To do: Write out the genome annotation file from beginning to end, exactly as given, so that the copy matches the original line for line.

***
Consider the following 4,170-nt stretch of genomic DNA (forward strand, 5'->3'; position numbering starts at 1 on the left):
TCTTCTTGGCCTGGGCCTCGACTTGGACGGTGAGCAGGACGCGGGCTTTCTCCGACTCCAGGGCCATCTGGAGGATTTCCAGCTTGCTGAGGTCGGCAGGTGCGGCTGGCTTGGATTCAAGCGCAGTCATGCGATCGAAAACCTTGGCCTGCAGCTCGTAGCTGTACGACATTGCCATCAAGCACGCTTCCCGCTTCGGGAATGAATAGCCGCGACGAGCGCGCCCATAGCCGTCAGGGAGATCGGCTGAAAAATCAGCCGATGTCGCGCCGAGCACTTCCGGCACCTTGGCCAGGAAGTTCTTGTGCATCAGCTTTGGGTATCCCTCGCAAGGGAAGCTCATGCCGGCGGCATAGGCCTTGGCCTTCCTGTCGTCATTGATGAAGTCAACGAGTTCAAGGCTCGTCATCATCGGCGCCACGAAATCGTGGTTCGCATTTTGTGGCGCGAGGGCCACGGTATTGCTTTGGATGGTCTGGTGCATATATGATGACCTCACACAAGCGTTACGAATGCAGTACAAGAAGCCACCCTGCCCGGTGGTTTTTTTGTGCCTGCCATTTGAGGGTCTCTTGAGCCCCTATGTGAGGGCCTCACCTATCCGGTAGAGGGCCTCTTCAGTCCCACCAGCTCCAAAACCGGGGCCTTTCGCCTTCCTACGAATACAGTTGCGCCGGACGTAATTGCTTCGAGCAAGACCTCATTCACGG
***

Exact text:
Consider the following 4,170-nt stretch of genomic DNA (forward strand, 5'->3'; position numbering starts at 1 on the left):
TCTTCTTGGCCTGGGCCTCGACTTGGACGGTGAGCAGGACGCGGGCTTTCTCCGACTCCAGGGCCATCTGGAGGATTTCCAGCTTGCTGAGGTCGGCAGGTGCGGCTGGCTTGGATTCAAGCGCAGTCATGCGATCGAAAACCTTGGCCTGCAGCTCGTAGCTGTACGACATTGCCATCAAGCACGCTTCCCGCTTCGGGAATGAATAGCCGCGACGAGCGCGCCCATAGCCGTCAGGGAGATCGGCTGAAAAATCAGCCGATGTCGCGCCGAGCACTTCCGGCACCTTGGCCAGGAAGTTCTTGTGCATCAGCTTTGGGTATCCCTCGCAAGGGAAGCTCATGCCGGCGGCATAGGCCTTGGCCTTCCTGTCGTCATTGATGAAGTCAACGAGTTCAAGGCTCGTCATCATCGGCGCCACGAAATCGTGGTTCGCATTTTGTGGCGCGAGGGCCACGGTATTGCTTTGGATGGTCTGGTGCATATATGATGACCTCACACAAGCGTTACGAATGCAGTACAAGAAGCCACCCTGCCCGGTGGTTTTTTTGTGCCTGCCATTTGAGGGTCTCTTGAGCCCCTATGTGAGGGCCTCACCTATCCGGTAGAGGGCCTCTTCAGTCCCACCAGCTCCAAAACCGGGGCCTTTCGCCTTCCTACGAATACAGTTGCGCCGGACGTAATTGCTTCGAGCAAGACCTCATTCACGG